Skipper said the decision for him to resign was made in tandem with the company. In a separate statement, Bob Iger, the chairman and CEO of the Walt Disney Company, the majority owner of ESPN, said: "I respect [Skipper's] candor and support his decision to focus on his health and his family."
Skipper joined ESPN in 1997 and became the company's president in 2012. Former ESPN President George Bodenheimer will oversee a 90-day transition period for the company as it searches for a replacement. Kimberly Alters
Venezuela has long been in chaos. The South American country is plagued by a disastrous, multi-year recession and political instability, mismanagement, and corruption. There isn't enough bread, so the government has arrested bakers. There isn't enough food, so the military is trafficking limited supplies for personal profit. Pets are starving, as their owners can no longer spare them food, and, as The New York Times reported in a lengthy story Sunday, children are starving to death, too.
Times reporters conducted a five-month investigation, interviewing medical staff at hospitals across Venezuela. The doctors they spoke with reported a heart-rending increase in malnutrition cases among their youngest patients:
Parents ... go days without eating, shriveling to the weight of children themselves. Women line up at sterilization clinics to avoid having children they can't feed. Young boys leave home and join street gangs to scavenge for scraps, their bodies bearing the scars of knife fights with competitors. Crowds of adults storm dumpsters after restaurants close. Babies die because it is hard to find or afford infant formula, even in emergency rooms. [The New York Times]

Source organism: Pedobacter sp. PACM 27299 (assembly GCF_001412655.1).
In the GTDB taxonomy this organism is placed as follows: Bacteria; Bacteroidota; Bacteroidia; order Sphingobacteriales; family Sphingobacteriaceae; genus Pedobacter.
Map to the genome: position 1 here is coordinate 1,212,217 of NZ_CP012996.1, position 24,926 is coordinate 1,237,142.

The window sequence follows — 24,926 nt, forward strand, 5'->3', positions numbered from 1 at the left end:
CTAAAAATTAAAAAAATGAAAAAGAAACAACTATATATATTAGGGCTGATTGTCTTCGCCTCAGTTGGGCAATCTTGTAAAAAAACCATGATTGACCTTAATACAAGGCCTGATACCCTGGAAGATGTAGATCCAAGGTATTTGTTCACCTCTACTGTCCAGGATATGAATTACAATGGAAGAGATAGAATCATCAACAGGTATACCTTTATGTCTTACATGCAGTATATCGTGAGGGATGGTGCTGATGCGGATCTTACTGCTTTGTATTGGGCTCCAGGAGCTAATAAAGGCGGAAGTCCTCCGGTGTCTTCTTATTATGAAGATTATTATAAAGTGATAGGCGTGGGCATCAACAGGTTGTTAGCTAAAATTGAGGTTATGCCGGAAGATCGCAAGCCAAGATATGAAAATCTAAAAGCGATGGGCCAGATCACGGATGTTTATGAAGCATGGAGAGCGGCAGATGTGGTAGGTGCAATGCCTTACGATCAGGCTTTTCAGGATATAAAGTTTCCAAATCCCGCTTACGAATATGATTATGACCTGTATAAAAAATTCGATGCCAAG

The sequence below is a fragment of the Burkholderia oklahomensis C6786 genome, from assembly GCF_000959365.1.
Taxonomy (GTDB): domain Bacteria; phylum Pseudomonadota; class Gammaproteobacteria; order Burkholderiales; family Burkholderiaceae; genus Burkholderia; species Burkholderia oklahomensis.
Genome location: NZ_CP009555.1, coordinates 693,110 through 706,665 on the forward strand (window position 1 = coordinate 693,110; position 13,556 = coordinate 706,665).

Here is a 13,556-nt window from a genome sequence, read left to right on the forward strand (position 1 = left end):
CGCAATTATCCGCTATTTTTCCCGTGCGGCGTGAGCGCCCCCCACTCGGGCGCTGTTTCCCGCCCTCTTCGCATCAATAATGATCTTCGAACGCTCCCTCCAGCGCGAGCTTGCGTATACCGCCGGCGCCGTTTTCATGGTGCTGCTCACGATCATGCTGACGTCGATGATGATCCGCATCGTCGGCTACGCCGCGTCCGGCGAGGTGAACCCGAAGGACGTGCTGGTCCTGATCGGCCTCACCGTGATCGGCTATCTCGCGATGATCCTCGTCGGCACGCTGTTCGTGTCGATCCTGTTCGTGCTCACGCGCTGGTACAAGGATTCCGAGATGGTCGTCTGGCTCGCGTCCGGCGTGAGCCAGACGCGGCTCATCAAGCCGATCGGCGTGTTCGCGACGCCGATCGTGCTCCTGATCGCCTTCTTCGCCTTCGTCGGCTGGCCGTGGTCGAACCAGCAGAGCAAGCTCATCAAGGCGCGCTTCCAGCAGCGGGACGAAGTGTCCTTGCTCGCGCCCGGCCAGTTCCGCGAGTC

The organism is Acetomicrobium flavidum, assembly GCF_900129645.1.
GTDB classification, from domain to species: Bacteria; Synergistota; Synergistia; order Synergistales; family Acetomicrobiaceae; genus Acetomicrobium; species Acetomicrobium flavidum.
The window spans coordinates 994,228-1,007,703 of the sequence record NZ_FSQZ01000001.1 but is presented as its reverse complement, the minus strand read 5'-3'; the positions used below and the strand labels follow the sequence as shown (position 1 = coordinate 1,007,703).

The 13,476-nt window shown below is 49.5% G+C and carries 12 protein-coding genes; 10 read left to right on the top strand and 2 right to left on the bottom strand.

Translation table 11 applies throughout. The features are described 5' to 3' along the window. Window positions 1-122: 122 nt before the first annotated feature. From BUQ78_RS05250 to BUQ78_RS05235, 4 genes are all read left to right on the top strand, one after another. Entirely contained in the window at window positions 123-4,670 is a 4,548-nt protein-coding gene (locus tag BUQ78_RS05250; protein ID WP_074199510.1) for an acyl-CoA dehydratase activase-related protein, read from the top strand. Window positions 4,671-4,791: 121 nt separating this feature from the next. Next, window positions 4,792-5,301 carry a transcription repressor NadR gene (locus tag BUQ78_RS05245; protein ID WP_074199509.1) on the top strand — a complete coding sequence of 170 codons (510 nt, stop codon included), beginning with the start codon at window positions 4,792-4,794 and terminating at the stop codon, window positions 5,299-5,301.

Statistical information about the scale of the malnutrition crisis is difficult to find, as the Venezuelan government has attempted to suppress such damaging data. One 2015 report from the Venezuelan Ministry of Health offers a grim hint: It said the mortality rate for children younger than four weeks increased by 100 percent — from 0.02 percent to just over 2 percent — between 2012 and 2015.
A small group of Senate Democrats want Sen. Al Franken (D-Minn.) to walk back his resignation, Politico reported Monday. Franken announced from the Senate floor on Dec. 7 that he would leave Congress "in the coming weeks" after more than three dozen of his Democratic colleagues called for his resignation following allegations of sexual harassment.
Sen. Joe Manchin (D-W.Va.) was one of Franken's biggest defenders, telling Politico that the Democrats' cornering of Franken was "atrocious." Even if Franken doesn't reverse his decision, Manchin said, "I hope [Senate Democrats] have enough guts ... and enough conscience and enough heart to say, 'Al, we made a mistake asking prematurely for you to leave.'"